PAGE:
What it means to inspire



Clinton speaks in front of a crowd in Florida. This ugly election cycle, to many, has been exhausting. But looking past the orange haze that has descended upon America reveals a candidate that truly believes that we are Stronger Together.

To be inspiring does not necessarily mean parading around onstage, waving pom poms, and cracking jokes with the crowd (although there is nothing wrong with that). Inspiration can be in the form of quiet, profound diligence.
One of the main criticisms of Democratic presidential nominee Hillary Clinton is her “lack” of inspiration. I, for one, find her tenacity, toughness, and perseverance absolutely inspiring.
While Clinton, the historic first female nominee of a major party, campaigns against an abusive, sexist, arrogant, egotistical bigot who loves to degrade people and attack them on an individual level, it brings to light an important juxtaposition.
Trump fuels his campaign on negativity and fear, feeding the idea that America is a dystopian wasteland that only he can fix. On the other hand, Clinton runs her campaign on a message of positivity (which is infinitely harder to do). As her motto suggests, she runs a campaign with an inclusive, positive, message that brings people together.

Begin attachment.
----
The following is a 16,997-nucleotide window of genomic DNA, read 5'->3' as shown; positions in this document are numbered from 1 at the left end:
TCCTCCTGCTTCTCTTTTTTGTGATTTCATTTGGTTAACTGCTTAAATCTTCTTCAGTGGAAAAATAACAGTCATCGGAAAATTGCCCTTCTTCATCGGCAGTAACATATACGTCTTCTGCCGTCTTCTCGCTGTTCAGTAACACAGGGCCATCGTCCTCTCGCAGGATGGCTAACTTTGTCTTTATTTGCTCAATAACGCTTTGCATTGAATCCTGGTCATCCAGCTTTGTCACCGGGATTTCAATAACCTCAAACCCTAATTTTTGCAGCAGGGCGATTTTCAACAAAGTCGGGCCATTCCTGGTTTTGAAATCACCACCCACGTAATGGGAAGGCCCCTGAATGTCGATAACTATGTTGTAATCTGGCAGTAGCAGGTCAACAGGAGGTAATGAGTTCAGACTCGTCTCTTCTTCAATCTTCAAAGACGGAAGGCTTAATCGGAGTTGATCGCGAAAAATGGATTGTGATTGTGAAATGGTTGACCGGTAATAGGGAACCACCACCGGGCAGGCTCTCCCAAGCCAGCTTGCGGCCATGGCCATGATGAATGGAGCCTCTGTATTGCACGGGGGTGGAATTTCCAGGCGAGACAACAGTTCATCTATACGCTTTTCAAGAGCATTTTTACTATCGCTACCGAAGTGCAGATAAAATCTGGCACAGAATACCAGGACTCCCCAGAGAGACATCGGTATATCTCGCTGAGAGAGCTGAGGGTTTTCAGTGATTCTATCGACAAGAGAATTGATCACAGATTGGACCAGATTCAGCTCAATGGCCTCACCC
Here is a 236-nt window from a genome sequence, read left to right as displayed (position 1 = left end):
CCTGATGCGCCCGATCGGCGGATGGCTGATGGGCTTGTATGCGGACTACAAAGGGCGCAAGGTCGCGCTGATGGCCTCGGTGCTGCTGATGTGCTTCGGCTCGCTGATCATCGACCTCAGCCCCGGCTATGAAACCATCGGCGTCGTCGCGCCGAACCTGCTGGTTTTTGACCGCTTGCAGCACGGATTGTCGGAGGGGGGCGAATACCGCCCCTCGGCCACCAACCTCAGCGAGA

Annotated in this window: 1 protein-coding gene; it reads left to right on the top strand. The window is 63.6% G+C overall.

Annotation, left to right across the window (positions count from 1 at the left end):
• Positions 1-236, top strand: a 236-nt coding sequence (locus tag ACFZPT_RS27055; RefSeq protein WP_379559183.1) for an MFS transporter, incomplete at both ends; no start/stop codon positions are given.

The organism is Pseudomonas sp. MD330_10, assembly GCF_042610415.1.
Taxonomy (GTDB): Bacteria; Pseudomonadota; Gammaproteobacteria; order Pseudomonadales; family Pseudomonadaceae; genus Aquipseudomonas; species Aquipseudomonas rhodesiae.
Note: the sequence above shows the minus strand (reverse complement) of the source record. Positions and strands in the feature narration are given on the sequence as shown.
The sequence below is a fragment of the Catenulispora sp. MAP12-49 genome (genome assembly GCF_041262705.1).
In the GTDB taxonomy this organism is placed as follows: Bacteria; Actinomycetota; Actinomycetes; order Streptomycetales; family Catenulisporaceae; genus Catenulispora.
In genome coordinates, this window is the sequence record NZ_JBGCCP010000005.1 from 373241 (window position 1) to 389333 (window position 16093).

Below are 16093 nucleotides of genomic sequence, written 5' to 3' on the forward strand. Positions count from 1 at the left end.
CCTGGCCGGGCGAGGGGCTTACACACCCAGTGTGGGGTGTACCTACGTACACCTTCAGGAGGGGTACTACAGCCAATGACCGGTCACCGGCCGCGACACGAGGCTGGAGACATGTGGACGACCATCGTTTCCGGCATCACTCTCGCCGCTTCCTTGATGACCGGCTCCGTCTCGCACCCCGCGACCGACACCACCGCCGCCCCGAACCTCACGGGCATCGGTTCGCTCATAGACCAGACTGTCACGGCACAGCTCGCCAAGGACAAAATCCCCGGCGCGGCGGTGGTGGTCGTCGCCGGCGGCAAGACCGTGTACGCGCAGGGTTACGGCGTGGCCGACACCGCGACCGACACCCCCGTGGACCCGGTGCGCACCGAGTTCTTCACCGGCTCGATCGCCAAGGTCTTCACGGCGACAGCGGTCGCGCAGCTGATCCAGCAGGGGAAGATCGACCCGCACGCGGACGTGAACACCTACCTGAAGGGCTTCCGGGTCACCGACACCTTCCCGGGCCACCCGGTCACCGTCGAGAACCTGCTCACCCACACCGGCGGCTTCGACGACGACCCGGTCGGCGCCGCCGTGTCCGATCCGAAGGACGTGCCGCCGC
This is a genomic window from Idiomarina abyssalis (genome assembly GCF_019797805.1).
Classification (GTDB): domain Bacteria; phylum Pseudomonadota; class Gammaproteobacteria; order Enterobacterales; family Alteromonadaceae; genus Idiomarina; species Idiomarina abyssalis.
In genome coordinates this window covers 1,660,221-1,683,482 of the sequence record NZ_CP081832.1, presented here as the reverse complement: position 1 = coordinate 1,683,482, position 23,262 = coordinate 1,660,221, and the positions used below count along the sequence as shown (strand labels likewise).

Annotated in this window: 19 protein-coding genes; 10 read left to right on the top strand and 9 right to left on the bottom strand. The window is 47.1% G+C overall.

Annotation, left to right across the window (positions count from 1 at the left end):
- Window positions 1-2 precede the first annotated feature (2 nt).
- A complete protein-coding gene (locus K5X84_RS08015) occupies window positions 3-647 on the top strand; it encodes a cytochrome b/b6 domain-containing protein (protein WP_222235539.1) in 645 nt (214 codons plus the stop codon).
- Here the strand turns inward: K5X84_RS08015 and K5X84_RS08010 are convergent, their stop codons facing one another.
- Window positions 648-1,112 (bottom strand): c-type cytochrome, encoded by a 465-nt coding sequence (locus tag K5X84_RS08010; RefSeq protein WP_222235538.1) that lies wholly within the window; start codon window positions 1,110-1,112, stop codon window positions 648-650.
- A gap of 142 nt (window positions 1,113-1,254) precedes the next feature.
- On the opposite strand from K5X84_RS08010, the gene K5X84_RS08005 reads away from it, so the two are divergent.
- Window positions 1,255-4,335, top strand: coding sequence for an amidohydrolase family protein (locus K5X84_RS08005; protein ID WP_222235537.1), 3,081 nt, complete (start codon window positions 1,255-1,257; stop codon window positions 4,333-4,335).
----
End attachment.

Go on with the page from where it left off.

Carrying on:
When women see their specific concerns understood and reflected in a Presidential nominee, this is a very powerful optic and highly inspirational. Now, for the first time in U.S. history, we may have a leader who understands and empathizes at a personal level.
This is such a personal perspective for women, and to see this reflected in a leader who is also a woman, mother, grandmother, and feminist is extremely compelling.
Along this same thread, at the third presidential debate, Clinton responded to Drumpf’s misguided, entirely incorrect diatribe on abortion, with this response:
“You should meet with some of the women that I’ve met with — women I’ve known over the course of my life. This is one of the worst possible choices that any woman and her family have to make. And I do not believe the government should be making it. You know, I’ve had a great honor of traveling the world on behalf of our country. I’ve been to countries where governments either forced women to have abortions, like they used to do in China, or forced women to bear children like they used to do in Romania. And I can tell you the government has no business in the decisions that women make with their families in accordance with their faith with medical advice, and I will stand up for that right.”
Her firm, unapologetic stance on women’s issues, especially to a man so overtly made me realize the significance of a female president. Excitement for the Democratic nominee is there- just take a look at this amazing “Pantsuit Power” flash mob.
At the United Nations Fourth World Congress on Women back in 1995, Clinton sums it up well,“Human rights are women’s rights, and women’s rights are human rights.”